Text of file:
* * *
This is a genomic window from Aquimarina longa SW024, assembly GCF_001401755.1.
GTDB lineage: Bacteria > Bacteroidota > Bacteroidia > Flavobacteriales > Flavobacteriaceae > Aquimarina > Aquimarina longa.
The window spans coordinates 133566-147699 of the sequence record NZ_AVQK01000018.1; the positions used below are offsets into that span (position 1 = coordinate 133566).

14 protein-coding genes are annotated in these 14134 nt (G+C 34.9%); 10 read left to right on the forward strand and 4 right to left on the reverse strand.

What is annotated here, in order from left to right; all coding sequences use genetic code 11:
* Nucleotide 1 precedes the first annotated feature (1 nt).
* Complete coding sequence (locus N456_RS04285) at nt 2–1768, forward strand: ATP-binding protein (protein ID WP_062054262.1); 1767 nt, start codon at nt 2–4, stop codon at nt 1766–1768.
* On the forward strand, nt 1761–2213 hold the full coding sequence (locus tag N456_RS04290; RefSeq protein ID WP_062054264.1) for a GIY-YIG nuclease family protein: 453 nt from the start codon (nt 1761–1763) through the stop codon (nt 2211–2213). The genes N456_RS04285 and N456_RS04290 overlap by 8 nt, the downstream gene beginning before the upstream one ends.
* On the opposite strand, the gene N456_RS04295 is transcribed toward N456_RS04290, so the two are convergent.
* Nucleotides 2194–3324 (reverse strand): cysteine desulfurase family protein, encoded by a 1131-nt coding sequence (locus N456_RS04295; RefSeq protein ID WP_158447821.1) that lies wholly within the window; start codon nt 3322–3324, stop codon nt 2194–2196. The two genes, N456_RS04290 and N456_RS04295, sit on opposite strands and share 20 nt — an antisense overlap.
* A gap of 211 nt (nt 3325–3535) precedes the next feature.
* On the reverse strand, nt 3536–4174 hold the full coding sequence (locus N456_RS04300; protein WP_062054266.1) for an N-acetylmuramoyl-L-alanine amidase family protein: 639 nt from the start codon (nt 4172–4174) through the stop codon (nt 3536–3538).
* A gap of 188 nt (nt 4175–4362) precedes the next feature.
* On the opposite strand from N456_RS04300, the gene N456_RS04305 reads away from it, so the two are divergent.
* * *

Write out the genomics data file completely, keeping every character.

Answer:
This is a genomic window from Aquimarina longa SW024, assembly GCF_001401755.1.
GTDB lineage: Bacteria > Bacteroidota > Bacteroidia > Flavobacteriales > Flavobacteriaceae > Aquimarina > Aquimarina longa.
The window spans coordinates 133566-147699 of the sequence record NZ_AVQK01000018.1; the positions used below are offsets into that span (position 1 = coordinate 133566).

14 protein-coding genes are annotated in these 14134 nt (G+C 34.9%); 10 read left to right on the forward strand and 4 right to left on the reverse strand.

What is annotated here, in order from left to right; all coding sequences use genetic code 11:
* Nucleotide 1 precedes the first annotated feature (1 nt).
* Complete coding sequence (locus N456_RS04285) at nt 2–1768, forward strand: ATP-binding protein (protein ID WP_062054262.1); 1767 nt, start codon at nt 2–4, stop codon at nt 1766–1768.
* On the forward strand, nt 1761–2213 hold the full coding sequence (locus tag N456_RS04290; RefSeq protein ID WP_062054264.1) for a GIY-YIG nuclease family protein: 453 nt from the start codon (nt 1761–1763) through the stop codon (nt 2211–2213). The genes N456_RS04285 and N456_RS04290 overlap by 8 nt, the downstream gene beginning before the upstream one ends.
* On the opposite strand, the gene N456_RS04295 is transcribed toward N456_RS04290, so the two are convergent.
* Nucleotides 2194–3324 (reverse strand): cysteine desulfurase family protein, encoded by a 1131-nt coding sequence (locus N456_RS04295; RefSeq protein ID WP_158447821.1) that lies wholly within the window; start codon nt 3322–3324, stop codon nt 2194–2196. The two genes, N456_RS04290 and N456_RS04295, sit on opposite strands and share 20 nt — an antisense overlap.
* A gap of 211 nt (nt 3325–3535) precedes the next feature.
* On the reverse strand, nt 3536–4174 hold the full coding sequence (locus N456_RS04300; protein WP_062054266.1) for an N-acetylmuramoyl-L-alanine amidase family protein: 639 nt from the start codon (nt 4172–4174) through the stop codon (nt 3536–3538).
* A gap of 188 nt (nt 4175–4362) precedes the next feature.
* On the opposite strand from N456_RS04300, the gene N456_RS04305 reads away from it, so the two are divergent.